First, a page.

I have always found striking the discrepancy between the public support for euthanasia (among those who are healthy) and my patients’ desire for continued life. I was informed of a recent poll which claimed that 87 per cent of Australians support legalisation of euthanasia.
Research done on palliative care populations, however, tells a different story. A study done some years ago in Sydney found that less than one per cent of those referred to a palliative care service made persistent requests for euthanasia.
My own observation is that things haven’t changed much since then. Why the disparity?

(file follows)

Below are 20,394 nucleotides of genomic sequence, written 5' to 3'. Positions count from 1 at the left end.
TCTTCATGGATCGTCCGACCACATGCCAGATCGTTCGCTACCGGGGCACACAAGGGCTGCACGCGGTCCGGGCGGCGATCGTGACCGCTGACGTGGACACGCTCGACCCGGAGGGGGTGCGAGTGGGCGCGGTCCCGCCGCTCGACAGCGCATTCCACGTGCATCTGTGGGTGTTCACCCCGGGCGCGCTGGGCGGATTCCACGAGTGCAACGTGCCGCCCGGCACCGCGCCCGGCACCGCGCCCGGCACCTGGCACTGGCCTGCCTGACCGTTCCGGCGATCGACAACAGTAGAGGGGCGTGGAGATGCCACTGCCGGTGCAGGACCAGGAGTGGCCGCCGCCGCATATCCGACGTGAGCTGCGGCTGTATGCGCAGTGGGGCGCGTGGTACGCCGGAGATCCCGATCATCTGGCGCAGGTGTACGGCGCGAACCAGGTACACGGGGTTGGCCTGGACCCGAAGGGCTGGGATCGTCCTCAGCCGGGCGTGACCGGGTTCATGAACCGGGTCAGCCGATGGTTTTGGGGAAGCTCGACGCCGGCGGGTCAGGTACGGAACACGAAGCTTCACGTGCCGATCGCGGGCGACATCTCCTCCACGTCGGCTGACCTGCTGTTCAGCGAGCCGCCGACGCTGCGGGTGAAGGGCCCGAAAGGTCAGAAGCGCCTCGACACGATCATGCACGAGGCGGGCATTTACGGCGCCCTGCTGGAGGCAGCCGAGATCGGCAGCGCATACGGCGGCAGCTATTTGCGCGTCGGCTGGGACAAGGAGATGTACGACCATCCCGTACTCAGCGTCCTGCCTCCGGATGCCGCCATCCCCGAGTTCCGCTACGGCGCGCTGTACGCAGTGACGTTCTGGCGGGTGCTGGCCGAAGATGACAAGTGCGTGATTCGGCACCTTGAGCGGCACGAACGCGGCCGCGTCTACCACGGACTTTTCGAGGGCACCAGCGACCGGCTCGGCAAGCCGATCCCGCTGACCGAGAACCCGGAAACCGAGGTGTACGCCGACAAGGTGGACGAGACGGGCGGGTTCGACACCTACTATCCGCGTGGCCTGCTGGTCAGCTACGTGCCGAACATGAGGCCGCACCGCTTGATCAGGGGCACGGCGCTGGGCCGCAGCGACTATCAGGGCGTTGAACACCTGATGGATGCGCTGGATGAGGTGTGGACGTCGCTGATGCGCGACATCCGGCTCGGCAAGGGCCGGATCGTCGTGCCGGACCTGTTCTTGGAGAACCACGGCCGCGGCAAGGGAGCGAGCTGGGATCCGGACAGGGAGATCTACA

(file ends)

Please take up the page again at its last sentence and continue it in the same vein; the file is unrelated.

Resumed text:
I think there are many reasons why this is the case. The absence of death in everyday life no doubt contributes - it is a remote event often occurring in hospitals, and many of us base our understanding of what really happens on hearsay. And hearsay, especially from the distant past, has some horrifying stories to tell.
Yet I think the main reason why our community voices such strong support for euthanasia is because it has been confused about some accepted end-of-life practices which are already legal, but poorly understood. These include withdrawal of life-prolonging treatment and symptom control.
Another palliative care doctor featured on Australian ABC TV's Four Corners program on Monday night said something similar